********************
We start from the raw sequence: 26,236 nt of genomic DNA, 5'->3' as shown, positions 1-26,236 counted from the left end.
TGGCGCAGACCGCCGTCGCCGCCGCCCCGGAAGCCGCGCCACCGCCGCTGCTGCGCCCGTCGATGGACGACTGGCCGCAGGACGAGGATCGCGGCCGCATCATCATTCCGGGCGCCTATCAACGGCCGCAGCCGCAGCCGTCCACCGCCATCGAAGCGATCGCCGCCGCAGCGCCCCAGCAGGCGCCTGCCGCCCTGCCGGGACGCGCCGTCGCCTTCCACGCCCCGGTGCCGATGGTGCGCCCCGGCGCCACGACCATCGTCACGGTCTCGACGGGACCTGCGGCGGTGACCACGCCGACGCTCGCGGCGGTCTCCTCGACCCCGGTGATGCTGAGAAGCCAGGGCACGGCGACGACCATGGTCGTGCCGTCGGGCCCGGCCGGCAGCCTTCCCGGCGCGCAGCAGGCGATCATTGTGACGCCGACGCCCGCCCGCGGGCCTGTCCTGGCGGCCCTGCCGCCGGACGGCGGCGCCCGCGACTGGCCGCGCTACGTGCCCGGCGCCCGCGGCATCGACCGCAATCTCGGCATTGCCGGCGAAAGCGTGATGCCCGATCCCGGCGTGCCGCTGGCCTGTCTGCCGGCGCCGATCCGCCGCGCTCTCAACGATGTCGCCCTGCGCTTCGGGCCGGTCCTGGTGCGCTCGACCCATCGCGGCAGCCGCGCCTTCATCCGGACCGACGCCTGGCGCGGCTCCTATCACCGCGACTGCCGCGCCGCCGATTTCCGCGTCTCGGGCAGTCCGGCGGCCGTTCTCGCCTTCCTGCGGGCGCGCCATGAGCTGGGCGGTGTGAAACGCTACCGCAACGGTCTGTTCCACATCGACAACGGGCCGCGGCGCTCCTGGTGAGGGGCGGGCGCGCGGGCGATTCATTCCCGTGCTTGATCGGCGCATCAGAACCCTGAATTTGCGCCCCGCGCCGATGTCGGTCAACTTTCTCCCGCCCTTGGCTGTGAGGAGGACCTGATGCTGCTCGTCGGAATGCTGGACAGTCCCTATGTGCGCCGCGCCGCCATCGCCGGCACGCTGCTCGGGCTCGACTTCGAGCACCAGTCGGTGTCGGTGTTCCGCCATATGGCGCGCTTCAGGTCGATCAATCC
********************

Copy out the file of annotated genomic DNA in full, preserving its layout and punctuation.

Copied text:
We start from the raw sequence: 26,236 nt of genomic DNA, 5'->3' as shown, positions 1-26,236 counted from the left end.
TGGCGCAGACCGCCGTCGCCGCCGCCCCGGAAGCCGCGCCACCGCCGCTGCTGCGCCCGTCGATGGACGACTGGCCGCAGGACGAGGATCGCGGCCGCATCATCATTCCGGGCGCCTATCAACGGCCGCAGCCGCAGCCGTCCACCGCCATCGAAGCGATCGCCGCCGCAGCGCCCCAGCAGGCGCCTGCCGCCCTGCCGGGACGCGCCGTCGCCTTCCACGCCCCGGTGCCGATGGTGCGCCCCGGCGCCACGACCATCGTCACGGTCTCGACGGGACCTGCGGCGGTGACCACGCCGACGCTCGCGGCGGTCTCCTCGACCCCGGTGATGCTGAGAAGCCAGGGCACGGCGACGACCATGGTCGTGCCGTCGGGCCCGGCCGGCAGCCTTCCCGGCGCGCAGCAGGCGATCATTGTGACGCCGACGCCCGCCCGCGGGCCTGTCCTGGCGGCCCTGCCGCCGGACGGCGGCGCCCGCGACTGGCCGCGCTACGTGCCCGGCGCCCGCGGCATCGACCGCAATCTCGGCATTGCCGGCGAAAGCGTGATGCCCGATCCCGGCGTGCCGCTGGCCTGTCTGCCGGCGCCGATCCGCCGCGCTCTCAACGATGTCGCCCTGCGCTTCGGGCCGGTCCTGGTGCGCTCGACCCATCGCGGCAGCCGCGCCTTCATCCGGACCGACGCCTGGCGCGGCTCCTATCACCGCGACTGCCGCGCCGCCGATTTCCGCGTCTCGGGCAGTCCGGCGGCCGTTCTCGCCTTCCTGCGGGCGCGCCATGAGCTGGGCGGTGTGAAACGCTACCGCAACGGTCTGTTCCACATCGACAACGGGCCGCGGCGCTCCTGGTGAGGGGCGGGCGCGCGGGCGATTCATTCCCGTGCTTGATCGGCGCATCAGAACCCTGAATTTGCGCCCCGCGCCGATGTCGGTCAACTTTCTCCCGCCCTTGGCTGTGAGGAGGACCTGATGCTGCTCGTCGGAATGCTGGACAGTCCCTATGTGCGCCGCGCCGCCATCGCCGGCACGCTGCTCGGGCTCGACTTCGAGCACCAGTCGGTGTCGGTGTTCCGCCATATGGCGCGCTTCAGGTCGATCAATCC